1. It is a little unfair to compare a system (the fuel cell)  that - while efficient - still relies on fossil fuel as it's source of power to a system that (solar) only relies on sunshine.  I guess it is fair if CleanEdge is only assuming that solar buyers are only buying a solar system for the long-term financial payback over the utility grid, but this usually isn't the case.  While financial aspects usually make or break a decision to go solar PV, for the most part people install solar because the energy is completely renewable and only reliant on a free source of power - the sun.  But I understand that if buyers only want to buy a system that will save them money over the very long term, then yes, CleanEdge has an advantage over solar.
  2. Potential buyers, make sure you are aware that while the annual energy output of this fuel cell is more than a 5 kW solar system, a solar system has negligible operating costs!  With the fuel cell, you still have to pay for the system AND the natural gas it uses.  With a solar/wind system, you just pay for the system, and the fuel is free!

With that said, I am still a fan of the residential natural gas fuel cell.  If you have access to natural gas and you do need electricity and heat in your home (just about everyone), then I think this is a great technology. Improving the picture for residential fuel cells is that there is a Federal Tax incentive for them.  From the ClearEdge Rebates and Incentives page:

A federal fuel cell tax credit, an extension of the Investment Tax Credit (ITC), adds additional savings. A tax credit is different from a tax deduction, which subtracts money from gross income before tax liability is calculated. The ITC actually entitles the taxpayer to subtract the amount of the credit—dollar-for-dollar—from total federal tax liability.

For Home Owners, the fuel cell extension of the ITC will credit 30% of the cost of the unit, up to $1,000 per kW. When a ClearEdge5 is installed at a home, it qualifies for a $5000 total credit.

I would love to see some long-term payback studies! I still have some technical questions about these devices and I'd like to see a line diagram showing how one of these units connects to the home's electrical panel and how the heat is transferred to the hot water heater/furnace, but I'm sure more information will become available as they gain in popularity.  It is important to point out that these units are meant to supplement grid power, not replace it.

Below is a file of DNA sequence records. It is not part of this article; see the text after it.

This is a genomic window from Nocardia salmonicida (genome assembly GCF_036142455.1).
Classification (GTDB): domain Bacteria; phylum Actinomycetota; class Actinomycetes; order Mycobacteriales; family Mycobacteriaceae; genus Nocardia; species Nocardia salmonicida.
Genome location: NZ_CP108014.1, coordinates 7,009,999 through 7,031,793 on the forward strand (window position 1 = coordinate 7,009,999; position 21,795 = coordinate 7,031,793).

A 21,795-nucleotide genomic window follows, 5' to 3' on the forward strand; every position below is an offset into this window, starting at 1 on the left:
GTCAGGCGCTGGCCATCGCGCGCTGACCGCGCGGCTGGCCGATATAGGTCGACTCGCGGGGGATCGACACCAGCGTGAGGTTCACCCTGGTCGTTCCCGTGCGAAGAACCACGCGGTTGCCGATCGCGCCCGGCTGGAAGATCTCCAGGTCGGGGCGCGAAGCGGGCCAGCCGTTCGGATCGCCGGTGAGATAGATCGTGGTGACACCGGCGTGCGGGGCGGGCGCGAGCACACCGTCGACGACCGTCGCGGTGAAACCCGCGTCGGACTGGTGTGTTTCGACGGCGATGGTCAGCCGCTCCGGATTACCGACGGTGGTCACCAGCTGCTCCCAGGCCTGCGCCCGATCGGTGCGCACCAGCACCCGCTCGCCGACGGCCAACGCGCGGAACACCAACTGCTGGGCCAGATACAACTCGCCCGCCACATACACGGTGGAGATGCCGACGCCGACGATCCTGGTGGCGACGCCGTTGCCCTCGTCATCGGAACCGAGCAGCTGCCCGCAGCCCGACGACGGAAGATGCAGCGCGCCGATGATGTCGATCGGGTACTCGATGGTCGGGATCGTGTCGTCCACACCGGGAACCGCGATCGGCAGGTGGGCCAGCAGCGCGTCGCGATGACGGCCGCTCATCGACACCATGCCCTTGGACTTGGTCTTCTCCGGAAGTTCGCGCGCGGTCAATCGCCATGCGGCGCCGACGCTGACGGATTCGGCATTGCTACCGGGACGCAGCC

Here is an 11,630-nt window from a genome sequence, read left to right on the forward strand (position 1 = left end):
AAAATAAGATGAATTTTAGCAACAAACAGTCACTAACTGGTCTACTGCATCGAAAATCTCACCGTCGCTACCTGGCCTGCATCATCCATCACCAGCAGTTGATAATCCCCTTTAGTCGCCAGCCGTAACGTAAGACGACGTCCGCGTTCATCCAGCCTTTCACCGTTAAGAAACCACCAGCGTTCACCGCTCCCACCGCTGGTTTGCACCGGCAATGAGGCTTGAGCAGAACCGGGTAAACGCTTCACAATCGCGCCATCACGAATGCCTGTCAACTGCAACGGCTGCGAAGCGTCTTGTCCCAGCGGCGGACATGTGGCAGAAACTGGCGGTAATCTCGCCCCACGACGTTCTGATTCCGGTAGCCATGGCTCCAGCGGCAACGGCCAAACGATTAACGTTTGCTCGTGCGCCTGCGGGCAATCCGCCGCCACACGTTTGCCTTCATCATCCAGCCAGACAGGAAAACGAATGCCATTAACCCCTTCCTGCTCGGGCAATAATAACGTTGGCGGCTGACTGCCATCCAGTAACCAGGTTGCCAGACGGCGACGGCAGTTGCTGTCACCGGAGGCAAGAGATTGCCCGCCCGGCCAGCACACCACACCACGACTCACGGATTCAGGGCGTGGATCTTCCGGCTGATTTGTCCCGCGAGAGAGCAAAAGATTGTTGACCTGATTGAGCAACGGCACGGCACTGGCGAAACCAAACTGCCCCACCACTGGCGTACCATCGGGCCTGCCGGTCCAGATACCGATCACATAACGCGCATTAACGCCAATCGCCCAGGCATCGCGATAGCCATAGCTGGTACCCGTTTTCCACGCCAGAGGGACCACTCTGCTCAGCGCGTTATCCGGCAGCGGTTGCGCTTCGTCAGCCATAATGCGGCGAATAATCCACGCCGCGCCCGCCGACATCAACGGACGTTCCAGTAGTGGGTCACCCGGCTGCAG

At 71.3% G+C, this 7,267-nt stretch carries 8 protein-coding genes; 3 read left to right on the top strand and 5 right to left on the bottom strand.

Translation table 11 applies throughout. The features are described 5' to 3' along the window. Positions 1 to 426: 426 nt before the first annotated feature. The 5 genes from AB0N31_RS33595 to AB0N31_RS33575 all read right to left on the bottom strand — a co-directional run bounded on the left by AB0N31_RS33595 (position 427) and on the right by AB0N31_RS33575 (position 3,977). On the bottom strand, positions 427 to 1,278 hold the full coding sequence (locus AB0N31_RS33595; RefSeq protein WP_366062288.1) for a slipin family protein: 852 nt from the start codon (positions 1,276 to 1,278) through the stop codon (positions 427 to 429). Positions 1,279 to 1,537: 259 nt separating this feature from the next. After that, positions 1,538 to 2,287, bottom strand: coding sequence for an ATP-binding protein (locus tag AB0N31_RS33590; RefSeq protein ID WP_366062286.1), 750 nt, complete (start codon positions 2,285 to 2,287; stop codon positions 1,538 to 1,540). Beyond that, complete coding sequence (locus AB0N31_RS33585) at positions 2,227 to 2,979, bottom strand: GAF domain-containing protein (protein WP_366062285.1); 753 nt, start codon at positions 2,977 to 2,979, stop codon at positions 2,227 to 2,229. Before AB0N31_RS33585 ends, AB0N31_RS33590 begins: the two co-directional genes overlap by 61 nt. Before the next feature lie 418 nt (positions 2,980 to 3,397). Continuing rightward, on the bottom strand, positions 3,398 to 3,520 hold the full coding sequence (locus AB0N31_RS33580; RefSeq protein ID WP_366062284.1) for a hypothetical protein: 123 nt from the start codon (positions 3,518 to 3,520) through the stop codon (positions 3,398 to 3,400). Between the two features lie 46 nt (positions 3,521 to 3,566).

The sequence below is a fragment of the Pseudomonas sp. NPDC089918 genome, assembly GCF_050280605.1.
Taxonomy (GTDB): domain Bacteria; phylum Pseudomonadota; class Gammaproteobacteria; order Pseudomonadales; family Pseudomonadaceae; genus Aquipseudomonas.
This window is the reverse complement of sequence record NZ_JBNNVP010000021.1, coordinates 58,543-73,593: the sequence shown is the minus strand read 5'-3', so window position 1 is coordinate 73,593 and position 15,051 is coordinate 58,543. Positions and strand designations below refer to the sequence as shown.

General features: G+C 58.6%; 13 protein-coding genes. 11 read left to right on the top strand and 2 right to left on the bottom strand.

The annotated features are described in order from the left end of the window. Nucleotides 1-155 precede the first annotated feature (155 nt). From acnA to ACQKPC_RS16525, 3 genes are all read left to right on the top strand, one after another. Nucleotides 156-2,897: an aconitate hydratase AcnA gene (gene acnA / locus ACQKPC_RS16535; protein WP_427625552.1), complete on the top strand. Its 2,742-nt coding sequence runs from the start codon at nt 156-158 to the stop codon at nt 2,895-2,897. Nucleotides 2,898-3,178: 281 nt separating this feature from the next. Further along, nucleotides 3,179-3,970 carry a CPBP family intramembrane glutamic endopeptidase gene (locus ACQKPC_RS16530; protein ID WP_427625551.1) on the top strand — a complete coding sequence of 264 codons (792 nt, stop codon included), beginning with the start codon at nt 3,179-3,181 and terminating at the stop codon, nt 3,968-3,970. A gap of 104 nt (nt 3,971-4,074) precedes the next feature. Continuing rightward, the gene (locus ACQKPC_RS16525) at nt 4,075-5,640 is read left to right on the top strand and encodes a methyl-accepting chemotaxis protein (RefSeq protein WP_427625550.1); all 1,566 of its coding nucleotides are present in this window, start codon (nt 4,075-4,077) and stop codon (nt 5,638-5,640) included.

I look forward to seeing more from this section of alternative energy (though I can't call it renewable energy since it relies on fossil fuel, but it is energy).  I'm a fan of all technologies that make us more efficient in our daily lives and result in us using less coal to power our national grid.

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Ah! But what if your gas comes from a bio-digester in the back yard?
ckmapawatt's picture
That would be great! But could you produce enough gas to make a difference?
Everyone is speaking of NG as costly, "why" it can be made at your home thus giving you your gas for your generator in which will power your home, heat your water, and power your A/C unit. The question is will the government start taxing us on this power created like they do in Europe? And the laws set in place by the government about gas creation on personal property will they be lifted?
ckmapawatt's picture
Tod, are you talking about biogas made from stuff like human waste?
people look for the use of hidrogen not only for energy production but for production of METHANOL that saves tons of CO2 from the atmosphere
Will buy on if it works and is a reasonable investment! Respond
Paul, I've got one on order for August 2011 installation in my pool house equipment vault, but I haven't seen one in action. How noisy is it? Is your's outdoors or indoors? Has it been reliable? Thanks, Jerry
Just to reinforce what Chris, making some assumptions (below) I might guesstimate that a 5 KW solar array might produce between 60,000 and 90,000 kwhrs. annually. Assumptions: * that the 5 KW rating reflects what can be produced during peak sunlight hours at that site (probably a bad assumpmtion) * that, on clear days, you can get about 6 hours of that peak production * that in your area you get about 300 clear days (out of 365) in a year Using those numbers, 5 KW x 6 hours per day = 30 kwhrs per day, x 300 clear days per year = 90,000 kwhrs per year. Assuming some inefficiency, I reduce the guesstimate to 60,000 kwhrs per year. This also assumes you can do something with the electricity during those 6 hours of peak production per day--either charge it into batteries, or feed it back to the local electric grid (utility).
to rhkramer Your math is incorrect. 30 x 300 = 9,000; NOT 90,000. Author's assumptions are good then.
I am interested in methane fuel cells because we have 420,000 worthless stripper wells with sufficient methane to make electricty.